Although a telephoto zoom lens is versatile and ideal for an airshow you can also try a fixed telephoto lens such as the excellent and affordable Canon 400mm f/5.6L lens which is usually sharper than a similarly priced zoom lens when shooting at the maximum aperture. Many telephoto zoom lens will have a better image quality when the aperture is closed down slightly. The Canon 400mm f/5.6L also has a very fast autofocus although if you use a fixed telephoto lens then you need to complement it with a good zoom lens to cover all the focal lengths that you need and you may find that a second DSLR camera body is needed.

Another option, if you can afford it, is the Canon 300mm f/2.8L IS fixed telephoto lens which is an exceptionally sharp and fast lens and still retains good sharpness and speed with an extender for more reach. This lens can be used handheld which is useful for airshow photography. The Canon 500mm f/4L fixed telephoto lens is another very expensive but also extremely sharp and fast lens with plenty of reach but is very big and heavy and would be very difficult to manage handheld for the duration of an airshow. This lens would be more suitable for a tripod or monopod but you will miss a lot of shots due to the limitation of a tripod and also a fixed focal length.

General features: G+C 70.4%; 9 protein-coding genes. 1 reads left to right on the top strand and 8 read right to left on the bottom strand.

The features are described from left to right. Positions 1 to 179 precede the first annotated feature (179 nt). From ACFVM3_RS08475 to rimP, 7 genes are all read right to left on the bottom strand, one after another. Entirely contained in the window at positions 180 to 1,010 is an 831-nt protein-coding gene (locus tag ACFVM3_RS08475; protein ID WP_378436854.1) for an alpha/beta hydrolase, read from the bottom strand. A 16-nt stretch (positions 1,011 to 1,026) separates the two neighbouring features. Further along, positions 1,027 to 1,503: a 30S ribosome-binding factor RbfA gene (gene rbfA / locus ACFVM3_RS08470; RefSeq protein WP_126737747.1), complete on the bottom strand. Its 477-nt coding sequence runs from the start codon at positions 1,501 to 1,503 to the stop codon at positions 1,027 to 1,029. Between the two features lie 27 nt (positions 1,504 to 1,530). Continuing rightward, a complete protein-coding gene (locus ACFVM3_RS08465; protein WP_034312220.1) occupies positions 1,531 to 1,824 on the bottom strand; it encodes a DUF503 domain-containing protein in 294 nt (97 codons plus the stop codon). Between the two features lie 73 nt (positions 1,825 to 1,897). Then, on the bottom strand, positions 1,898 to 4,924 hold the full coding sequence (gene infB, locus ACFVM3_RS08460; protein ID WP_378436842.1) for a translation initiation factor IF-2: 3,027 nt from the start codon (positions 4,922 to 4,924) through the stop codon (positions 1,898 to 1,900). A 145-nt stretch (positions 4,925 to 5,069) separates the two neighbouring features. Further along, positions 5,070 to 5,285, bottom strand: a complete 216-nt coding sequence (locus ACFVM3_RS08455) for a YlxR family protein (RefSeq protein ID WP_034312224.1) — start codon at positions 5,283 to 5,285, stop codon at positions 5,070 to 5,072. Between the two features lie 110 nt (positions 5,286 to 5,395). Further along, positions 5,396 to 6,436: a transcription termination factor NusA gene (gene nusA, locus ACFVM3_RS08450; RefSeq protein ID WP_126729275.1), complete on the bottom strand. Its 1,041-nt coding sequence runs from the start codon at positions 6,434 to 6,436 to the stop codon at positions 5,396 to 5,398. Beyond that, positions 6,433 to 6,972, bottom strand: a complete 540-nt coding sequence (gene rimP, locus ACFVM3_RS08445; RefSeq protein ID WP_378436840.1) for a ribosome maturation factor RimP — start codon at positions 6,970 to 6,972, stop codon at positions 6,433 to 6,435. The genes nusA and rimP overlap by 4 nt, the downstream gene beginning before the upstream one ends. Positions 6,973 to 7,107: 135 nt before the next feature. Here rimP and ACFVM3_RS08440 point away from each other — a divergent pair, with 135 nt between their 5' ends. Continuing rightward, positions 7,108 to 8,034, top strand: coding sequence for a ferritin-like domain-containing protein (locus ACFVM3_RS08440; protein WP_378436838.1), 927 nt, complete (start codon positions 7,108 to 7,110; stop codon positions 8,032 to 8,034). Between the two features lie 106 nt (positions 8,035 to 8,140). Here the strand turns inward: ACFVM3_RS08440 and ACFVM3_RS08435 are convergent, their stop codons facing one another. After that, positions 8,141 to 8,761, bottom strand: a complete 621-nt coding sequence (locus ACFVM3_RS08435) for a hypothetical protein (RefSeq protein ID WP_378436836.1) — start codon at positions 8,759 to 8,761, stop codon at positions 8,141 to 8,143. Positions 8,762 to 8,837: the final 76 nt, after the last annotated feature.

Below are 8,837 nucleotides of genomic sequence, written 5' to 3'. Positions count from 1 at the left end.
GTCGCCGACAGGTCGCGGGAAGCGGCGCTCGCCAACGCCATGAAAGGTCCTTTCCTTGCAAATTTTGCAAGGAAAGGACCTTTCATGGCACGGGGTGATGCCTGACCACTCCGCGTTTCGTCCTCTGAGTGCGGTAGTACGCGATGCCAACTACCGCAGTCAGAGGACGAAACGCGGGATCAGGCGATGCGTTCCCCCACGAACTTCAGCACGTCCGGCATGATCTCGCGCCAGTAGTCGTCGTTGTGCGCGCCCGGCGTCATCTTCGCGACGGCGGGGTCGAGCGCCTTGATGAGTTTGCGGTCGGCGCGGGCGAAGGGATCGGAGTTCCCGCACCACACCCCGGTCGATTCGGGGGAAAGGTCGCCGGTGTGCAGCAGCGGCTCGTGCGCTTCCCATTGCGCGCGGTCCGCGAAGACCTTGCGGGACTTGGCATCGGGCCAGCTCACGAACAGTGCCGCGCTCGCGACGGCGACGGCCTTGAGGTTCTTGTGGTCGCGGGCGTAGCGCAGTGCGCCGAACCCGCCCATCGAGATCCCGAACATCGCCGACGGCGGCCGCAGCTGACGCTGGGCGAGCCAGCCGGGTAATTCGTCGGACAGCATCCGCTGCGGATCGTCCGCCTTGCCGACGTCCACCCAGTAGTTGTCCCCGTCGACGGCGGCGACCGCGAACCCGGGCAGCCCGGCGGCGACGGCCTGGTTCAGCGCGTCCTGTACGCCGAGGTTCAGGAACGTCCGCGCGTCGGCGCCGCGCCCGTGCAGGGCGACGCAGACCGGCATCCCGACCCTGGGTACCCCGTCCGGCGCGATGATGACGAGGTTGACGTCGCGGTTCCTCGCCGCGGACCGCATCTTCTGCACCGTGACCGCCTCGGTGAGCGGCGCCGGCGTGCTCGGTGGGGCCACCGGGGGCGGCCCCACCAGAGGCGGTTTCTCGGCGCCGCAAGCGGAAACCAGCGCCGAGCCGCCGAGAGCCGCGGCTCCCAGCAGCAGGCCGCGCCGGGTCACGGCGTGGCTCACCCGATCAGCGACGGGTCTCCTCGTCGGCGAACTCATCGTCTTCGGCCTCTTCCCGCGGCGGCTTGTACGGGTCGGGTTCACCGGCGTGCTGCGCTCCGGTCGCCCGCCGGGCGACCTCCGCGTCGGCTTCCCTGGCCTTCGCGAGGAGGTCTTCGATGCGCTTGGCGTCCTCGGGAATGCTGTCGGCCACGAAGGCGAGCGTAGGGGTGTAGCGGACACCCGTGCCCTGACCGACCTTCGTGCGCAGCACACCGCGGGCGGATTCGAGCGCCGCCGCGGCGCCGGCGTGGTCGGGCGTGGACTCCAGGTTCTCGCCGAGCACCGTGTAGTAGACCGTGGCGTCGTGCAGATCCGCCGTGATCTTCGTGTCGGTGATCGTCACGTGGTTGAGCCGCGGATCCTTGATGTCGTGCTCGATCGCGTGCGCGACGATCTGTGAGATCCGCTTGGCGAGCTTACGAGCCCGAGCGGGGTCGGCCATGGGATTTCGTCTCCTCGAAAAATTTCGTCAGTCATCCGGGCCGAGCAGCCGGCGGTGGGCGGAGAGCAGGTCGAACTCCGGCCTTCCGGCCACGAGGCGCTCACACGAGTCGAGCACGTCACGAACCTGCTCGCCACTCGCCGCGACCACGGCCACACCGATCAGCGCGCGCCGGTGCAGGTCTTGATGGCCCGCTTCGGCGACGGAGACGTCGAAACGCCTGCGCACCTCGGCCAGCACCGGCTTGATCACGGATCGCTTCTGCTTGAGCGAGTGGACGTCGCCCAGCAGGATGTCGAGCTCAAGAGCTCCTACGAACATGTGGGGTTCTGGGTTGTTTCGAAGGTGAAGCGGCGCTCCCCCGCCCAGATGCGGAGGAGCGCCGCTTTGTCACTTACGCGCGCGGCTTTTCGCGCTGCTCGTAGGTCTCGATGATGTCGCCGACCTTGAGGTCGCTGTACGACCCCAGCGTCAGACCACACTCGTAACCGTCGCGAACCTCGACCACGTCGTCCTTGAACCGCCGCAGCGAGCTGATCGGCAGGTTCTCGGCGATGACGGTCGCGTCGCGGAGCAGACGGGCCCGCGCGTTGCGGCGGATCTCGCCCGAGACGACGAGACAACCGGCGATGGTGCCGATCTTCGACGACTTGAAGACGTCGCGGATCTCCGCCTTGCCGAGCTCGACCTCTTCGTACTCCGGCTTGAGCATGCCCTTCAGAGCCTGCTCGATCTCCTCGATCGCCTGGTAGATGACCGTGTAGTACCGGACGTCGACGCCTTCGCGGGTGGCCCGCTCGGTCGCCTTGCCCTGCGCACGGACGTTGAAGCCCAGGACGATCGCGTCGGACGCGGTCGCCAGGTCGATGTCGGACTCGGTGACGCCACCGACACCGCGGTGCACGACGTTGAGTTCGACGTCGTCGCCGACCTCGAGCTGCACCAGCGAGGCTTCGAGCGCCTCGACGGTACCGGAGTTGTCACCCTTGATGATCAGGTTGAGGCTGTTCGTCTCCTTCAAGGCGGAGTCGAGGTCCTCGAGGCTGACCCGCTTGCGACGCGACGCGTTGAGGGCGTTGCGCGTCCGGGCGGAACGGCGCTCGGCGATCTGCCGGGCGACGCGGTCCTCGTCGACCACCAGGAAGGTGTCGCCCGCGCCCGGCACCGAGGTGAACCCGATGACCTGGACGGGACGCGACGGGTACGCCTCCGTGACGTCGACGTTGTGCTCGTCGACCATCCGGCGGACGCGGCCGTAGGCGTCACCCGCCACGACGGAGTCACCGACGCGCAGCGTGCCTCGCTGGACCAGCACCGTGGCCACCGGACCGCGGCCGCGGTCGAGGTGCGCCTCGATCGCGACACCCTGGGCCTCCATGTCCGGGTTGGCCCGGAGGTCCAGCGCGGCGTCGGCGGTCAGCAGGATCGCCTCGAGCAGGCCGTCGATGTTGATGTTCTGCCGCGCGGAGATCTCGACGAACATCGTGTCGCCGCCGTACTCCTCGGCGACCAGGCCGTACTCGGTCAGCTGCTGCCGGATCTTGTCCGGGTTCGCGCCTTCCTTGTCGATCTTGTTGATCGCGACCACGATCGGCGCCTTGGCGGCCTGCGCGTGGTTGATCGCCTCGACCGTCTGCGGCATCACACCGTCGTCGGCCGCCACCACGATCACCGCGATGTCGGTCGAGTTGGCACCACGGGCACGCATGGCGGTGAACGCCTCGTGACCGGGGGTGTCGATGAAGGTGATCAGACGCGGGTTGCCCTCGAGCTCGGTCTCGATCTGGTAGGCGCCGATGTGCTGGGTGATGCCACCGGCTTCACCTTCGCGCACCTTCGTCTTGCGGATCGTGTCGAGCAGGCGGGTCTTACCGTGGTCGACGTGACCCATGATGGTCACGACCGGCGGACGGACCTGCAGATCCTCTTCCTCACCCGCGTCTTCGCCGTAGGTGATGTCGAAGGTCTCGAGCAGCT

Click here to see some DLSR Cameras & Lenses.

Using your Digital SLR Camera:
In order to use a Digital SLR you need to understand how Exposure works with the Aperture and Shutter Speed, different Exposure program modes, metering etc. More information on using a Digital SLR can be found here.

Software & Post Processing:
With a modern digital SLR you will be required to do some post processing to your photographs in order to straighten, crop, add contrast, colour, resize, and sharpen your photographs for printing or displaying on a monitor or website. Your DSLR camera should come with appropriate software but it is preferable to use either Photoshop or Paint Shop Pro. More information on post-processing can be found here.